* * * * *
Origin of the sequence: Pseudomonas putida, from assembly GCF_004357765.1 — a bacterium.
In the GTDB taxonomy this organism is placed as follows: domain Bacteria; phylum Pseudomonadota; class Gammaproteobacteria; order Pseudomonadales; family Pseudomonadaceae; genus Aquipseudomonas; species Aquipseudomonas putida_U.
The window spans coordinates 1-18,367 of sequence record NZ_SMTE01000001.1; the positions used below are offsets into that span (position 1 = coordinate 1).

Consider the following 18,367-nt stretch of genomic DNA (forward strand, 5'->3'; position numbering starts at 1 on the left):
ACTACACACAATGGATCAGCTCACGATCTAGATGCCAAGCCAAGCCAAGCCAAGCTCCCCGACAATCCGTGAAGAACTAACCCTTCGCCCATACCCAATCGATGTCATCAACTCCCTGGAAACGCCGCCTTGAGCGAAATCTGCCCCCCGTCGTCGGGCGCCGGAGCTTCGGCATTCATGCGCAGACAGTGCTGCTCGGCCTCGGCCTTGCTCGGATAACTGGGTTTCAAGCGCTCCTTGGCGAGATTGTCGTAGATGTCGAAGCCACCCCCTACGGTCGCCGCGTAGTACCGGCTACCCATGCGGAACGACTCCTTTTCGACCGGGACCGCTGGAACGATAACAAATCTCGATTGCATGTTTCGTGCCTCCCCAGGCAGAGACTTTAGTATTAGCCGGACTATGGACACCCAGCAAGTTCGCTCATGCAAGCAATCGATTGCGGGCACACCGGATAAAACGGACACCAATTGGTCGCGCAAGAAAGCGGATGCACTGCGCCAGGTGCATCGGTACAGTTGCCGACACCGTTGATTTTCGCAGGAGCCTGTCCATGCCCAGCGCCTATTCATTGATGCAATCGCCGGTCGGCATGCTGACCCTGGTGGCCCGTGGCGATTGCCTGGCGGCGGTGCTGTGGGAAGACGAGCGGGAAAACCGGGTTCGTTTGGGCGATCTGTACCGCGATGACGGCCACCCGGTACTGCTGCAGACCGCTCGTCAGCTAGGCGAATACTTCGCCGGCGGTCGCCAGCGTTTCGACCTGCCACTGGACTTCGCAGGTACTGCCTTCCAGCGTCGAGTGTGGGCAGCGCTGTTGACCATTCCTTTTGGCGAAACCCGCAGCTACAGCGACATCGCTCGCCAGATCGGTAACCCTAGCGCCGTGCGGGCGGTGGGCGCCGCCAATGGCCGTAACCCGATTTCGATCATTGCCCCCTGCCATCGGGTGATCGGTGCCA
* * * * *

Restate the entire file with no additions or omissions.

Origin of the sequence: Pseudomonas putida, from assembly GCF_004357765.1 — a bacterium.
In the GTDB taxonomy this organism is placed as follows: domain Bacteria; phylum Pseudomonadota; class Gammaproteobacteria; order Pseudomonadales; family Pseudomonadaceae; genus Aquipseudomonas; species Aquipseudomonas putida_U.
The window spans coordinates 1-18,367 of sequence record NZ_SMTE01000001.1; the positions used below are offsets into that span (position 1 = coordinate 1).

Consider the following 18,367-nt stretch of genomic DNA (forward strand, 5'->3'; position numbering starts at 1 on the left):
ACTACACACAATGGATCAGCTCACGATCTAGATGCCAAGCCAAGCCAAGCCAAGCTCCCCGACAATCCGTGAAGAACTAACCCTTCGCCCATACCCAATCGATGTCATCAACTCCCTGGAAACGCCGCCTTGAGCGAAATCTGCCCCCCGTCGTCGGGCGCCGGAGCTTCGGCATTCATGCGCAGACAGTGCTGCTCGGCCTCGGCCTTGCTCGGATAACTGGGTTTCAAGCGCTCCTTGGCGAGATTGTCGTAGATGTCGAAGCCACCCCCTACGGTCGCCGCGTAGTACCGGCTACCCATGCGGAACGACTCCTTTTCGACCGGGACCGCTGGAACGATAACAAATCTCGATTGCATGTTTCGTGCCTCCCCAGGCAGAGACTTTAGTATTAGCCGGACTATGGACACCCAGCAAGTTCGCTCATGCAAGCAATCGATTGCGGGCACACCGGATAAAACGGACACCAATTGGTCGCGCAAGAAAGCGGATGCACTGCGCCAGGTGCATCGGTACAGTTGCCGACACCGTTGATTTTCGCAGGAGCCTGTCCATGCCCAGCGCCTATTCATTGATGCAATCGCCGGTCGGCATGCTGACCCTGGTGGCCCGTGGCGATTGCCTGGCGGCGGTGCTGTGGGAAGACGAGCGGGAAAACCGGGTTCGTTTGGGCGATCTGTACCGCGATGACGGCCACCCGGTACTGCTGCAGACCGCTCGTCAGCTAGGCGAATACTTCGCCGGCGGTCGCCAGCGTTTCGACCTGCCACTGGACTTCGCAGGTACTGCCTTCCAGCGTCGAGTGTGGGCAGCGCTGTTGACCATTCCTTTTGGCGAAACCCGCAGCTACAGCGACATCGCTCGCCAGATCGGTAACCCTAGCGCCGTGCGGGCGGTGGGCGCCGCCAATGGCCGTAACCCGATTTCGATCATTGCCCCCTGCCATCGGGTGATCGGTGCCA